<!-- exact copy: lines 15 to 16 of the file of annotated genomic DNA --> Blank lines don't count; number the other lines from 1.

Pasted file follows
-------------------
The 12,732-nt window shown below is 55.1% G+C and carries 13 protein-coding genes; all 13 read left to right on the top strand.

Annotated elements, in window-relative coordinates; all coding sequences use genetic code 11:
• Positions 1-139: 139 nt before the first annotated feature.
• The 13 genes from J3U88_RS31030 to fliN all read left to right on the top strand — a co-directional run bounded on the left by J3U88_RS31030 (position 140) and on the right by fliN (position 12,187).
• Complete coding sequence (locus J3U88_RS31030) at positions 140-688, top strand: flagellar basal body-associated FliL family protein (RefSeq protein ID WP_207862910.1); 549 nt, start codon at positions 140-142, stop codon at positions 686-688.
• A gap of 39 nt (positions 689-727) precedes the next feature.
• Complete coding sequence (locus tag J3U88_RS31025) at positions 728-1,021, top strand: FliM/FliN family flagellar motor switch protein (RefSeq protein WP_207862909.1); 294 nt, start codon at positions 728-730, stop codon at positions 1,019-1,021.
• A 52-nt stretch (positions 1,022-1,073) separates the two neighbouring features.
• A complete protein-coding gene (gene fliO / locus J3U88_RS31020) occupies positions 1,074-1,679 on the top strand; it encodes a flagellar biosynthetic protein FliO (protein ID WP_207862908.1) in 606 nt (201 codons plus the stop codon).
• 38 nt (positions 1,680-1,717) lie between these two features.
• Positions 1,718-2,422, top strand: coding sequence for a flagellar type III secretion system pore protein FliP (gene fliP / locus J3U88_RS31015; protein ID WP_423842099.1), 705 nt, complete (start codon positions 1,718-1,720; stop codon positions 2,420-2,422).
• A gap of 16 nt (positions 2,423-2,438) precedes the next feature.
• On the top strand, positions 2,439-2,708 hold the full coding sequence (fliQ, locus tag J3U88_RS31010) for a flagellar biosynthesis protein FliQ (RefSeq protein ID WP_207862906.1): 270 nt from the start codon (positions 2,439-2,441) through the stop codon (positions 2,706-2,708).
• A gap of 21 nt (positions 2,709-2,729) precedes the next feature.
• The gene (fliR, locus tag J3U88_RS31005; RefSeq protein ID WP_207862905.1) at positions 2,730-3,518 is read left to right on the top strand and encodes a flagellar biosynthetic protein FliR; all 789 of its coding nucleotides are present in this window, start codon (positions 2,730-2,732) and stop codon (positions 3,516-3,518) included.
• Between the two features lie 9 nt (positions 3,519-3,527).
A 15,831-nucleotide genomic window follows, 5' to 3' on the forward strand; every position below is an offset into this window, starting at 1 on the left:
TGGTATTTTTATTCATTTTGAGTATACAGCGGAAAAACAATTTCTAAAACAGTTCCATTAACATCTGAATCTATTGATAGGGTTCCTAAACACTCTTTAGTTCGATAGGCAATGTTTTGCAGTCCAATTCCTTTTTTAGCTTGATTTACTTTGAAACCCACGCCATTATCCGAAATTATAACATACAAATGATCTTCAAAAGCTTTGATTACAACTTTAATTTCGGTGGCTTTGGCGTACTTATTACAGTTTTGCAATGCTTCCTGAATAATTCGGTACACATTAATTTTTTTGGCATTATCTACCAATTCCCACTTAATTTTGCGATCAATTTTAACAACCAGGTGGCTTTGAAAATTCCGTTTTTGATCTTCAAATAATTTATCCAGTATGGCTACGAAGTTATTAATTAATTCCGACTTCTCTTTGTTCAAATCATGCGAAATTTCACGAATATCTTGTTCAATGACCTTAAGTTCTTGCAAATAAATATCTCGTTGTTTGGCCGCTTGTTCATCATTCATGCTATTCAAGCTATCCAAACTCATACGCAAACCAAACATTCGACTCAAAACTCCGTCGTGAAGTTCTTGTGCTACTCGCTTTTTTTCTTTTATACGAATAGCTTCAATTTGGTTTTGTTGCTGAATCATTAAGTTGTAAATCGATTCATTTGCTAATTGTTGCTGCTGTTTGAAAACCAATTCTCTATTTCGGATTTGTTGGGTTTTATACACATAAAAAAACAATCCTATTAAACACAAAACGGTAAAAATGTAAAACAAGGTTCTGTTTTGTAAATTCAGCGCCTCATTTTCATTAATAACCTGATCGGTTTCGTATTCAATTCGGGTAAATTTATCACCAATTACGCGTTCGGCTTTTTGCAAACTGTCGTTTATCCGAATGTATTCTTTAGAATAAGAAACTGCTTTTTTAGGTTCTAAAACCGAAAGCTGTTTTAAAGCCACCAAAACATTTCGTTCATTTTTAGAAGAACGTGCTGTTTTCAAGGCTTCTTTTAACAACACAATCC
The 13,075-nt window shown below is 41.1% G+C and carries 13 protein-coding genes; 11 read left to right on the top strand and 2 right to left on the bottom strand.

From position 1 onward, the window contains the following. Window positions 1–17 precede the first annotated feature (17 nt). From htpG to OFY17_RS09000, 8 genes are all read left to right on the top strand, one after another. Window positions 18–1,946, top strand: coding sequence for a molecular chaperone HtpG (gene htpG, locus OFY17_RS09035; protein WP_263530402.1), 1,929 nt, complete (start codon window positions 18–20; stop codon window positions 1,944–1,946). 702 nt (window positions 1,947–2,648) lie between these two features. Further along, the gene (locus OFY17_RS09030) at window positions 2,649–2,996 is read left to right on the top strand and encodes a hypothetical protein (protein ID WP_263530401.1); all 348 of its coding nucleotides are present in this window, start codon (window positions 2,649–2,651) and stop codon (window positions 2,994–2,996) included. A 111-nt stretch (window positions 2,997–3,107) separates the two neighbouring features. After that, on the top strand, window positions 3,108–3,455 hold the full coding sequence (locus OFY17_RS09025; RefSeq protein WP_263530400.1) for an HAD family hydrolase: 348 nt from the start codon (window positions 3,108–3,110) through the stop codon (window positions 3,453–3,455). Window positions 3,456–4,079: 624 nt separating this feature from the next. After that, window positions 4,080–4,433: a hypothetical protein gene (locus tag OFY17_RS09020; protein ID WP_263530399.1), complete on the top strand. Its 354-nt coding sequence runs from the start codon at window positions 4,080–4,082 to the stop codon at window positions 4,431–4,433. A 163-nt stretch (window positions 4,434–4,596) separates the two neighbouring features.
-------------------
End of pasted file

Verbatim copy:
• The gene (fliR, locus tag J3U88_RS31005; RefSeq protein ID WP_207862905.1) at positions 2,730-3,518 is read left to right on the top strand and encodes a flagellar biosynthetic protein FliR; all 789 of its coding nucleotides are present in this window, start codon (positions 2,730-2,732) and stop codon (positions 3,516-3,518) included.
• Between the two features lie 9 nt (positions 3,519-3,527).